To add an exclamation to the point, Kobe found Nash and Howard to end the game. Kobe’s philanthropy made life simple for his teammates as the Lakers shot 54% from the field and 43% from three. 6 of his 14 assists went to his point guard and center, as Nash scored 15 on 6-11 shooting and Dwight shot 8-12 for 17 points and 13 rebounds. Metta, recipient of 4 of Kobe’s 14 assists, jacked up 16 shots for 17 points, all five of his makes from 3. Pau used his 25 minutes of bench play efficiently, missing only one of his 8 shots for 15 points and 7 boards.

For years, since approximately 1996, to anyone who might either feign interest or even barely listen, I asserted Kob’s transition to a true Laker legend would require his focus on double digit assists over points. What if Kobe decided to lead the league in dimes? Kobe Bryant, the best point guard in the game? That’s the kind of stuff that makes Keith Jackson quip, “Whoa, Nellie!”

Better late than after the All-Star Break. Although the Lakers inexplicably sit outside of the playoffs by four-and-a-half games, the distance is a ruse. Without confidence, consistency, and better rebounding, the Lakers chase a mirage, an oasis of sparkling summer refreshment in the barren wasteland of their now 3-10 January. The strategy for improvement shrank from quality wins to any wins possible. Sacrifices had to be made. The prospect of rock bottom has evoked some incredible responses. Pau admirably accepts his bench role. Dwight respectfully criticizes his defensive efforts. Kobe turns himself into an even stronger team leader by securing points for his teammates first.

Jan 25, 2013; Los Angeles, CA, USA; Los Angeles Lakers shooting guard Kobe Bryant (24) drives the ball against the Utah Jazz during the first half at the Staples Center. Mandatory Credit: Richard Mackson-USA TODAY Sports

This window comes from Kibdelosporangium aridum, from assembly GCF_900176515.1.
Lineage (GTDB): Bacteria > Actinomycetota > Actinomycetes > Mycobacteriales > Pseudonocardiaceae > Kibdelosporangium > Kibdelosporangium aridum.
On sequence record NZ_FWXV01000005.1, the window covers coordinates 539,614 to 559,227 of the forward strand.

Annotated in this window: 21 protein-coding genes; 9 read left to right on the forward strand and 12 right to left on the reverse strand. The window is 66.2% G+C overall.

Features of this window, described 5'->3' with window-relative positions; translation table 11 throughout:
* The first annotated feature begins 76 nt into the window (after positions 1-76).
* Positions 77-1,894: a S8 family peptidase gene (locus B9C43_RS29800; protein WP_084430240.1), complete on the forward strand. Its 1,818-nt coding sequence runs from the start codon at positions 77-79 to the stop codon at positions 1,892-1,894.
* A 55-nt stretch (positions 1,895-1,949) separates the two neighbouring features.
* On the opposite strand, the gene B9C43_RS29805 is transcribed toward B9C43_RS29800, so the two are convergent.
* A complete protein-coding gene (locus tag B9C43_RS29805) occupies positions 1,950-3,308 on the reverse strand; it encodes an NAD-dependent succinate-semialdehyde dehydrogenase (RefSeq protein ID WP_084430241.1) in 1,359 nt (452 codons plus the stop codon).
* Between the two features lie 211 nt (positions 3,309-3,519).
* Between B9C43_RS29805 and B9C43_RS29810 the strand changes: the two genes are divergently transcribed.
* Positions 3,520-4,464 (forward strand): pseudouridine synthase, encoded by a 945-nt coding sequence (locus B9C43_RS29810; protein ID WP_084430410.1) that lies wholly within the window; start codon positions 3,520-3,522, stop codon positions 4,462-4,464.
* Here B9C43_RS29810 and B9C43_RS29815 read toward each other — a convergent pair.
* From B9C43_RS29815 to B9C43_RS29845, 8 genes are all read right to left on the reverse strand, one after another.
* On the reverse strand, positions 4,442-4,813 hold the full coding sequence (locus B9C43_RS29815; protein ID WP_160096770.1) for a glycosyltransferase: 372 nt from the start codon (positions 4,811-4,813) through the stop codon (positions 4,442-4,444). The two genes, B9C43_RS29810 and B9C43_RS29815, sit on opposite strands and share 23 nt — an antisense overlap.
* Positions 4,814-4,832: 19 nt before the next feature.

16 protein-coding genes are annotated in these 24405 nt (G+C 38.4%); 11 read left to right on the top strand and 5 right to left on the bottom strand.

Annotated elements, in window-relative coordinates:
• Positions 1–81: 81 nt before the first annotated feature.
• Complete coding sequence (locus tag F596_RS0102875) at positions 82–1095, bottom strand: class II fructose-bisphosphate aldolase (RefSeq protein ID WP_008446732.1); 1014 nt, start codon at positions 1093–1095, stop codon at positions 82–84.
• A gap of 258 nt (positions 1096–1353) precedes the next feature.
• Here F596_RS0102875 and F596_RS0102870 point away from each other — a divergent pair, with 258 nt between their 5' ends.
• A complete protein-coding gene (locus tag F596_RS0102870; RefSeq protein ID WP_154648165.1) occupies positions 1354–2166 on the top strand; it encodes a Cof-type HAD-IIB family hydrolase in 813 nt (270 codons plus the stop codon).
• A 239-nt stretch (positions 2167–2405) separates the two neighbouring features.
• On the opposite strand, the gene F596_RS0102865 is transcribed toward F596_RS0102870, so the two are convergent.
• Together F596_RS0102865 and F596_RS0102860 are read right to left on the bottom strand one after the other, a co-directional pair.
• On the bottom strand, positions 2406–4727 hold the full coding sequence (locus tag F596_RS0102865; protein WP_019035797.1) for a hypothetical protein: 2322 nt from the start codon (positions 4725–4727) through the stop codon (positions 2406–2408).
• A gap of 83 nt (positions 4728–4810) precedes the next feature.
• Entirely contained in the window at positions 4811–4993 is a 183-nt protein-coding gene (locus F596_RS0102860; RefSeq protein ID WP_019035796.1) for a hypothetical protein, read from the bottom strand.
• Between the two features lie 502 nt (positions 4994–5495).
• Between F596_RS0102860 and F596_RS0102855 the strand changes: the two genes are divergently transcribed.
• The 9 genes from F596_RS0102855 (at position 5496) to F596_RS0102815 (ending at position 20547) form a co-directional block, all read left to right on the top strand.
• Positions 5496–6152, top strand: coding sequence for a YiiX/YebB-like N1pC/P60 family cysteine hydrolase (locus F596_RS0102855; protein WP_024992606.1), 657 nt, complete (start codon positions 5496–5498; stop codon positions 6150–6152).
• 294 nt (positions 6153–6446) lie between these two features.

Jazz is improvisation. Powerful artists relinquish their individuality and embrace the collective talents and creativity of the group to make out of this world music. Miles, Monk, Coltrane, and Parker all gave themselves to the game and wrote the notes of history. The melody of a distributing Kobe, the rhythm of an O no longer predicated on a predictable black hole at shooting guard, is beautiful. A philanthropic superstar, dolling out dollops of mashed potatoes at a community center, instead of always carving the turkey, instills a transcendent form of motivation for his team. They begin to realize that they are also responsible, that they are a part of the process as well.

Will the charity continue versus the Thunder on Sunday?

The fortunes of a team that suddenly rely on the actions of everyone, together, equally, well, are always better, which makes the team really tough to stop. OKC understands this fact, and now, as Kobe embraces what could be the final piece to turn this thing around, the Lakers understand it as well.

Tags: Kobe Bryant Los Angeles Lakers NBA Utah Jazz